• AERA Division B Curriculum Studies Outstanding Book Award, 2009
• ForeWord Magazine Book of the Year Award Finalist, 2008
• AERA Critical Issues in Curriculum & Cultural Studies SIG Early Career Award, 2008
• AERA Narrative and Research SIG Early Career Award, 2008
“Renewed my belief that it is possible to write authentic narratives about urban schools. . . . I plan to make this book required reading for my teacher education students.”
—From the Foreword by Carl A. Grant, University of Wisconsin–Madison
“Once I began reading, I couldn't put it down. The power here is in the details. It’s a marvelous, important book and is badly needed at a moment when the values it upholds are under an unrelenting assault from forces of reactionary ignorance.”
—Jonathan Kozol, author of Amazing Grace
“In a time of ever more testing and standardization, Brian Schultz demonstrates in powerful ways what the critically democratic alternative looks like. Anyone who wants to make a difference in urban education needs to read this book.”
—Michael W. Apple, author of Educating the “Right” Way
“An amazing tale of incredible fifth-grade citizen activists that reveals what education in America's inner cities could and should be.”
—Jeannie Oakes, Presidential Professor in Education Equity, UCLA
“The lessons about curriculum and teaching are powerful and the story is absolutely inspiring.”
—James A. Beane, author of A Reason to Teach
“Carr Community Academy is a crumbling elementary school in Chicago next to one of the largest and most perilous public housing projects—Cabrini Green. It also is the location of one of the more spectacular fifth-grade classes in the country.”
—Ralph Nader, consumer advocate, author, and founder, Public Citizen research group
“This fifth-grade class illustrates some important lessons about America: The neglect of the inner-city poor, the virtues of creative public service, of teaching to educate-not just to pass a test-and of perseverance.”
—Robert Siegel, All Things Considered, National Public Radio
“When city kids are thought to be nothing more than a tangle of pathologies and deficits who must be ‘saved’ by crusading, missionary teachers the result is always some form of colonization. In this extraordinary book, Brian Schultz, a courageous teacher writing here with clarity and passion, performs a radical reversal and provides an alternative.”
—William Ayers, Distinguished Professor of Education, University of Illinois at Chicago, and author of To Teach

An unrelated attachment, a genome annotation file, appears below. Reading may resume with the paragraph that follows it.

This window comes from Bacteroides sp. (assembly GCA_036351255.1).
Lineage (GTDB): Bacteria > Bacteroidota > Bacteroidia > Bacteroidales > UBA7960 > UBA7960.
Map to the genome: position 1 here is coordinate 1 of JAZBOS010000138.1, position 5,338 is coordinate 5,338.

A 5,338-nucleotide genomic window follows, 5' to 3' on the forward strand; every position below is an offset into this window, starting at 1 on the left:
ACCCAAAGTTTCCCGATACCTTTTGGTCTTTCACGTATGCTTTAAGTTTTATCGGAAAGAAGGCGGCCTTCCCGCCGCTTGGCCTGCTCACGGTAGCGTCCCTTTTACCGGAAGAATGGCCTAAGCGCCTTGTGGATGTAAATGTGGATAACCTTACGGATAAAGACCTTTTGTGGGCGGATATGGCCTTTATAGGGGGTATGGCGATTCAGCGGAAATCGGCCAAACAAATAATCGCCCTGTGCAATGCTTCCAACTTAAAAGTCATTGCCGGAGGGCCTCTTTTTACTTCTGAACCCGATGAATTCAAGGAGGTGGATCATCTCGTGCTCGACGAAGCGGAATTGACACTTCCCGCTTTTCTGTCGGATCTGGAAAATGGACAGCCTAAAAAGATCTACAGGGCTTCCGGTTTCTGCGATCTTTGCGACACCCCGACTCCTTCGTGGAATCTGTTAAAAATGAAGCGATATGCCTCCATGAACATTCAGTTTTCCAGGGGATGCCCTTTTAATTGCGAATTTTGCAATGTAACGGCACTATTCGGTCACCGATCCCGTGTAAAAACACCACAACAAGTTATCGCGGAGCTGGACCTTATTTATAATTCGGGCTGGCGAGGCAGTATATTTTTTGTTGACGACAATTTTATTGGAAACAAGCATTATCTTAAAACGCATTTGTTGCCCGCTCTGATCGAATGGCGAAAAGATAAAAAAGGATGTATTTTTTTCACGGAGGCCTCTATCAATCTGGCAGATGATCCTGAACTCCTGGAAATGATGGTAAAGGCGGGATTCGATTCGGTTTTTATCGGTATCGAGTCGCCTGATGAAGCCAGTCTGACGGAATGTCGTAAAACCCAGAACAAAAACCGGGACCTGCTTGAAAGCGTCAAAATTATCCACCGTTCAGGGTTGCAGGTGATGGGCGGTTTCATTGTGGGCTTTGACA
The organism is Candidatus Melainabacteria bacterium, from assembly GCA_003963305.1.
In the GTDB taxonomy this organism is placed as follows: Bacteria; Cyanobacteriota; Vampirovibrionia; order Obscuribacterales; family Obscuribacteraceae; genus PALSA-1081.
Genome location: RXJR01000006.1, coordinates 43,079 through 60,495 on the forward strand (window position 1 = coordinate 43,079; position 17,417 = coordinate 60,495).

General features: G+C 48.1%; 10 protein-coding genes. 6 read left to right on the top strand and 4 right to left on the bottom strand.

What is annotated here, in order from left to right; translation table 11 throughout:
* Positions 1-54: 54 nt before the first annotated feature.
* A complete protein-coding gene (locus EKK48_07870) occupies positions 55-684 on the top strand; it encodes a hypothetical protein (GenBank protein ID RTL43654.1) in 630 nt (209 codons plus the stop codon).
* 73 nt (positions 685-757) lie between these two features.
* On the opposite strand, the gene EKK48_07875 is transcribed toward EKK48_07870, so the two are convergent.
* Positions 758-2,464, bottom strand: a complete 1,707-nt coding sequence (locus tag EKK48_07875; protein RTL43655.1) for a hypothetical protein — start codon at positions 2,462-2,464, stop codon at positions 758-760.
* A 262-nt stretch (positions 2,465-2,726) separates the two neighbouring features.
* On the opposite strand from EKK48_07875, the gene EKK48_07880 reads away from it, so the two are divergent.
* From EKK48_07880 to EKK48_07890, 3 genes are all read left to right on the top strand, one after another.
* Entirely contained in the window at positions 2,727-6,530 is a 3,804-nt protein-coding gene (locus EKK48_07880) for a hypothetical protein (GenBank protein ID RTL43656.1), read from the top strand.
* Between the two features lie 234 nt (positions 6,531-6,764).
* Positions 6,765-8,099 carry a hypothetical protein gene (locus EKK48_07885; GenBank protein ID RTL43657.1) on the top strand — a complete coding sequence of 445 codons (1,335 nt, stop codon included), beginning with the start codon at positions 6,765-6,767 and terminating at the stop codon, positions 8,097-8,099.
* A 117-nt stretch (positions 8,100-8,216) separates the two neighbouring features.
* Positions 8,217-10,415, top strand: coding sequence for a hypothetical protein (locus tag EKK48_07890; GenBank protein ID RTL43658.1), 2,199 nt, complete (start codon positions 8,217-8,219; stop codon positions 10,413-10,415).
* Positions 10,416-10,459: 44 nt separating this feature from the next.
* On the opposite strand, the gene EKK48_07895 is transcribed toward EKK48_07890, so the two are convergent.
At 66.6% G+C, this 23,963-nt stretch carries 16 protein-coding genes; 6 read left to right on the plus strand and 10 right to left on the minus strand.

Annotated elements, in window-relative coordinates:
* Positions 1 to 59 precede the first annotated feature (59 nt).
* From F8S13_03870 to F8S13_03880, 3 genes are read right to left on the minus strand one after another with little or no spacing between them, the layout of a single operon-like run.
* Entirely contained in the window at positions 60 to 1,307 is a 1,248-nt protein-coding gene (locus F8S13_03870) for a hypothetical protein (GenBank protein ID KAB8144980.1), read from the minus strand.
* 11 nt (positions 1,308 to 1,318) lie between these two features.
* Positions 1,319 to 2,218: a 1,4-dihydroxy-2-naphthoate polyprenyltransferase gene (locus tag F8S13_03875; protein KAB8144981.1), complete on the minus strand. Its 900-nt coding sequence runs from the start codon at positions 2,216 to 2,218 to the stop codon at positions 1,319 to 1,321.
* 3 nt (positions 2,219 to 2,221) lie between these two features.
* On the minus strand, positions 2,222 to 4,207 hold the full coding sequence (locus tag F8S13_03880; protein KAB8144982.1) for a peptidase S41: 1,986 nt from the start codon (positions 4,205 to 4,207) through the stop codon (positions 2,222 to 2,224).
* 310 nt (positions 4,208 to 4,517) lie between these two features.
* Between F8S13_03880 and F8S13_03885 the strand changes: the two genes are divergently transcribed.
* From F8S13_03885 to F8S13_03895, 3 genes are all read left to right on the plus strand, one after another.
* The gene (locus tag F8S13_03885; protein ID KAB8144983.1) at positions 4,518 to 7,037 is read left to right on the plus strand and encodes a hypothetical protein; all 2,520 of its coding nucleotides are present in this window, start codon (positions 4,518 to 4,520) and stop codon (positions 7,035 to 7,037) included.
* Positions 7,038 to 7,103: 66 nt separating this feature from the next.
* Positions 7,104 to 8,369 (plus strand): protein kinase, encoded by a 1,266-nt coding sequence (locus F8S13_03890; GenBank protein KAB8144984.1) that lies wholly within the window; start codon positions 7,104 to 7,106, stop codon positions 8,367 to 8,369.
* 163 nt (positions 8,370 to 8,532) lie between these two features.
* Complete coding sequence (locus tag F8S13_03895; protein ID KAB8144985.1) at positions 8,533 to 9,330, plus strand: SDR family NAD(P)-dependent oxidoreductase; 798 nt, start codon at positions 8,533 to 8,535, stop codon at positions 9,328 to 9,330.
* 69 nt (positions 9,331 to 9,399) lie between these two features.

“Through their compelling school improvement efforts, Schultz and his fifth graders clearly counter the colonizing policy that says only the privileged can be educated through freedom to pursue personal interests and collective commitments.”
—William H. Schubert, University Scholar, University of Illinois at Chicago
A fresh take on what happens when a teacher says enough is enough and does the unthinkable: design a curriculum based on their students’ actual needs and aspirations. Flying in the face of reason, Brian Schultz did just that when he challenged his 5th grade class in urban Chicago to name a problem in their community that they wanted to solve. As the students of Room 405 focus on replacing their dilapidated school building, a historic voyage of repair and healing begins. Ultimately, it is their own questions and incredible accomplishments that make them realize their commitment and ability to change the world around them. This gem captures the remarkable transformations of everyone involved.
Spectacular Things Happen Along the Way is a significant reminder of the influence of our nation's determined teachers and what they can achieve whe they go against the grain of rigid curriculums and authoritarian standardized testing. Schultz’s debut work is a must-read for anyone who believes in the power of challenging convention, the authority of human compassion, and finding solutions that work for America's youth.
Brian D. Schultz is an assistant professor of education and honors faculty at Northeastern Illinois University (NEIU) in Chicago. He also taught in the Chicago Public Schools and in 2005 received the Educator of the Year Award from the Illinois Computing Educators. Brian is the recipient of 2008 Early Career Awards from the American Education Research Association in both Critical Issues in Curriculum & Cultural Studies, and Narrative & Research.
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